White people don't have a monopoly on hatred

Although there is no comprehensive database that lays out the details of all of the attacks over the past year — we will likely have to wait until the FBI’s annual Uniform Crime Report is released — there is data showing what victimization of Asian-Americans generally looks like in the United States.

One recent study looked at hate crimes carried out between 1992 and 2014. It concluded that around 25% of those that carried out anti-Asian hate crimes during this period were nonwhite. (In contrast, about 1% of offenders in anti-black hate crimes were non-white.) Last year, the NYPD arrested 20 people accused of anti-Asian hate crimes. Two of them were white.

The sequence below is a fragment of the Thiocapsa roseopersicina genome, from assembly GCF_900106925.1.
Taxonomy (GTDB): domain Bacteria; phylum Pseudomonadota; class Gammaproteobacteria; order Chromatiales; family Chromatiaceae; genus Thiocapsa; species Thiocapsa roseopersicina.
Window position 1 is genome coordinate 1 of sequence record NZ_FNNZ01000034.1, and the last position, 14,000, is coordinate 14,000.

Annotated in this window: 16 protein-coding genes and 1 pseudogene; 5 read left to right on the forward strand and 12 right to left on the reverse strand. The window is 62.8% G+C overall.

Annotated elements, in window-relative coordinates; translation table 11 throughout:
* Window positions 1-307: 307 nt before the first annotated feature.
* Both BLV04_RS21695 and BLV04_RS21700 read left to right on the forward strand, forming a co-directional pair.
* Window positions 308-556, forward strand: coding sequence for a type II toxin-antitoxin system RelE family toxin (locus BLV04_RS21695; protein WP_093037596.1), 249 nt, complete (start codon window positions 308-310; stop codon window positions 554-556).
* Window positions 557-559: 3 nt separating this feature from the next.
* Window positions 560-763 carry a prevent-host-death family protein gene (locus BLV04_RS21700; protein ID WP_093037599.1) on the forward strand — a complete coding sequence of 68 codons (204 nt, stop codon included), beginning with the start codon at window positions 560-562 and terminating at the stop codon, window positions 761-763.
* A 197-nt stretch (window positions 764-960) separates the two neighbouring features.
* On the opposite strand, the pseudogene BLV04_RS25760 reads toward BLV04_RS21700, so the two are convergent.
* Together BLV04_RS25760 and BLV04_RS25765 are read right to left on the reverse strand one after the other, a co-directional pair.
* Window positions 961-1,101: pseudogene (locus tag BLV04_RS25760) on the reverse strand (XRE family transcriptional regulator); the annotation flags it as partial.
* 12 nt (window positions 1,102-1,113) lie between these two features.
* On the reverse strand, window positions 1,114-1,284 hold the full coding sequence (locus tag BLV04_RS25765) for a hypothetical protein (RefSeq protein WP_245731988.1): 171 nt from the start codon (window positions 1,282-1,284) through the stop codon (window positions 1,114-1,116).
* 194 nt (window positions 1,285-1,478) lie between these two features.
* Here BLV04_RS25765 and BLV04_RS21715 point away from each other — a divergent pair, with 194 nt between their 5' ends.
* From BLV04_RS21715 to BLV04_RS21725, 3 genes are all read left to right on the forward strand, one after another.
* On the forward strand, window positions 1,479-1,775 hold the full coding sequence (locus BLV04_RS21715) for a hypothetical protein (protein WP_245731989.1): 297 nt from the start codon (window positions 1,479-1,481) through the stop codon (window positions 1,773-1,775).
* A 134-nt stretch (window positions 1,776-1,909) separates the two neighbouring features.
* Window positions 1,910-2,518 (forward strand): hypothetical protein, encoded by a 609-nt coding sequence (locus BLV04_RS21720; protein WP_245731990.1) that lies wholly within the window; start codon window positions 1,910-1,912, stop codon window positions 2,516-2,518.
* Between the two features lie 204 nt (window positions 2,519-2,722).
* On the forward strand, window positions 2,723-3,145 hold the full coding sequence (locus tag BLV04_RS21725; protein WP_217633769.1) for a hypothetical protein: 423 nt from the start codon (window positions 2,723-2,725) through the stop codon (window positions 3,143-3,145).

Those are just hate crimes — crimes in which the suspect explicitly declares a racial motivation. If you look at all violent crimes, you’ll see a picture that diverges even more sharply from the white supremacy narrative.

According to the Bureau of Justice Statistics, in 2018 the majority of violent offenders who attacked white and black victims shared the same racial background as those they were attacking. For Hispanics, 45% of them shared the same racial background. But for Asians, that number is only 24%.